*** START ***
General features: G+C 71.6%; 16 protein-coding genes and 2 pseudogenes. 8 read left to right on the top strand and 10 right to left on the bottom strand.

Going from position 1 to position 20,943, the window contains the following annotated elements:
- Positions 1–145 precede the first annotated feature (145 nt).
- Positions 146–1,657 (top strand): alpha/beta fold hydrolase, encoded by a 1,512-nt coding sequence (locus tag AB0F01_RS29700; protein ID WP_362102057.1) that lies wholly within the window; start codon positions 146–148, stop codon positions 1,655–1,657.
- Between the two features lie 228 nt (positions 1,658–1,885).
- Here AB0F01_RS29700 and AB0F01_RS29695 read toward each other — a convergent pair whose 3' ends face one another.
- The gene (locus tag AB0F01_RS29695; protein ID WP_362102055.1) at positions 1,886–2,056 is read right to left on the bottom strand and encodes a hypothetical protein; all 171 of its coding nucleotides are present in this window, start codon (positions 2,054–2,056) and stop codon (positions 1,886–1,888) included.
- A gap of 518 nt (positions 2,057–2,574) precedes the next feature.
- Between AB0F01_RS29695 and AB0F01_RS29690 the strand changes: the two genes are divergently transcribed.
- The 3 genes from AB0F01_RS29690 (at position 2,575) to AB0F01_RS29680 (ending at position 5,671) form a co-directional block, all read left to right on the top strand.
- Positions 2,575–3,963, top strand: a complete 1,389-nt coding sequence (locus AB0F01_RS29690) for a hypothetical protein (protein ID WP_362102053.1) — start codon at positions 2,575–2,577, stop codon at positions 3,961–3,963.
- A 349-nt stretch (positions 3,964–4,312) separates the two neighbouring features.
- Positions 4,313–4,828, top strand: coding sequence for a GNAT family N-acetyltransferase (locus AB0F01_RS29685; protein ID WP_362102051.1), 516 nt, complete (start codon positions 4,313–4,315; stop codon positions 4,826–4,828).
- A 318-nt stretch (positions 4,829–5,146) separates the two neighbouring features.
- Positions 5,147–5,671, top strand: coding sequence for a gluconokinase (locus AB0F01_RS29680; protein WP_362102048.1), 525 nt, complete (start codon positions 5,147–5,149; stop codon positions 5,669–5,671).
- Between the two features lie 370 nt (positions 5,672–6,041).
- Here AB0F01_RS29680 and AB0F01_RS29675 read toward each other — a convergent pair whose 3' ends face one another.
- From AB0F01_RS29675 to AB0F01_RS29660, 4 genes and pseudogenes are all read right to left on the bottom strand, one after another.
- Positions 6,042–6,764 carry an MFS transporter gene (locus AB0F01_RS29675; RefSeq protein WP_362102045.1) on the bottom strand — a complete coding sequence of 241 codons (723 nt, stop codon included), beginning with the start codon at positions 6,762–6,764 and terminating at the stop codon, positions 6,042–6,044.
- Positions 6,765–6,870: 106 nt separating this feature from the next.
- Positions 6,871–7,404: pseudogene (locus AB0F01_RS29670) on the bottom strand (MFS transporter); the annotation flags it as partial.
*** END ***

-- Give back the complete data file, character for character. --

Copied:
General features: G+C 71.6%; 16 protein-coding genes and 2 pseudogenes. 8 read left to right on the top strand and 10 right to left on the bottom strand.

Going from position 1 to position 20,943, the window contains the following annotated elements:
- Positions 1–145 precede the first annotated feature (145 nt).
- Positions 146–1,657 (top strand): alpha/beta fold hydrolase, encoded by a 1,512-nt coding sequence (locus tag AB0F01_RS29700; protein ID WP_362102057.1) that lies wholly within the window; start codon positions 146–148, stop codon positions 1,655–1,657.
- Between the two features lie 228 nt (positions 1,658–1,885).
- Here AB0F01_RS29700 and AB0F01_RS29695 read toward each other — a convergent pair whose 3' ends face one another.
- The gene (locus tag AB0F01_RS29695; protein ID WP_362102055.1) at positions 1,886–2,056 is read right to left on the bottom strand and encodes a hypothetical protein; all 171 of its coding nucleotides are present in this window, start codon (positions 2,054–2,056) and stop codon (positions 1,886–1,888) included.
- A gap of 518 nt (positions 2,057–2,574) precedes the next feature.
- Between AB0F01_RS29695 and AB0F01_RS29690 the strand changes: the two genes are divergently transcribed.
- The 3 genes from AB0F01_RS29690 (at position 2,575) to AB0F01_RS29680 (ending at position 5,671) form a co-directional block, all read left to right on the top strand.
- Positions 2,575–3,963, top strand: a complete 1,389-nt coding sequence (locus AB0F01_RS29690) for a hypothetical protein (protein ID WP_362102053.1) — start codon at positions 2,575–2,577, stop codon at positions 3,961–3,963.
- A 349-nt stretch (positions 3,964–4,312) separates the two neighbouring features.
- Positions 4,313–4,828, top strand: coding sequence for a GNAT family N-acetyltransferase (locus AB0F01_RS29685; protein ID WP_362102051.1), 516 nt, complete (start codon positions 4,313–4,315; stop codon positions 4,826–4,828).
- A 318-nt stretch (positions 4,829–5,146) separates the two neighbouring features.
- Positions 5,147–5,671, top strand: coding sequence for a gluconokinase (locus AB0F01_RS29680; protein WP_362102048.1), 525 nt, complete (start codon positions 5,147–5,149; stop codon positions 5,669–5,671).
- Between the two features lie 370 nt (positions 5,672–6,041).
- Here AB0F01_RS29680 and AB0F01_RS29675 read toward each other — a convergent pair whose 3' ends face one another.
- From AB0F01_RS29675 to AB0F01_RS29660, 4 genes and pseudogenes are all read right to left on the bottom strand, one after another.
- Positions 6,042–6,764 carry an MFS transporter gene (locus AB0F01_RS29675; RefSeq protein WP_362102045.1) on the bottom strand — a complete coding sequence of 241 codons (723 nt, stop codon included), beginning with the start codon at positions 6,762–6,764 and terminating at the stop codon, positions 6,042–6,044.
- Positions 6,765–6,870: 106 nt separating this feature from the next.
- Positions 6,871–7,404: pseudogene (locus AB0F01_RS29670) on the bottom strand (MFS transporter); the annotation flags it as partial.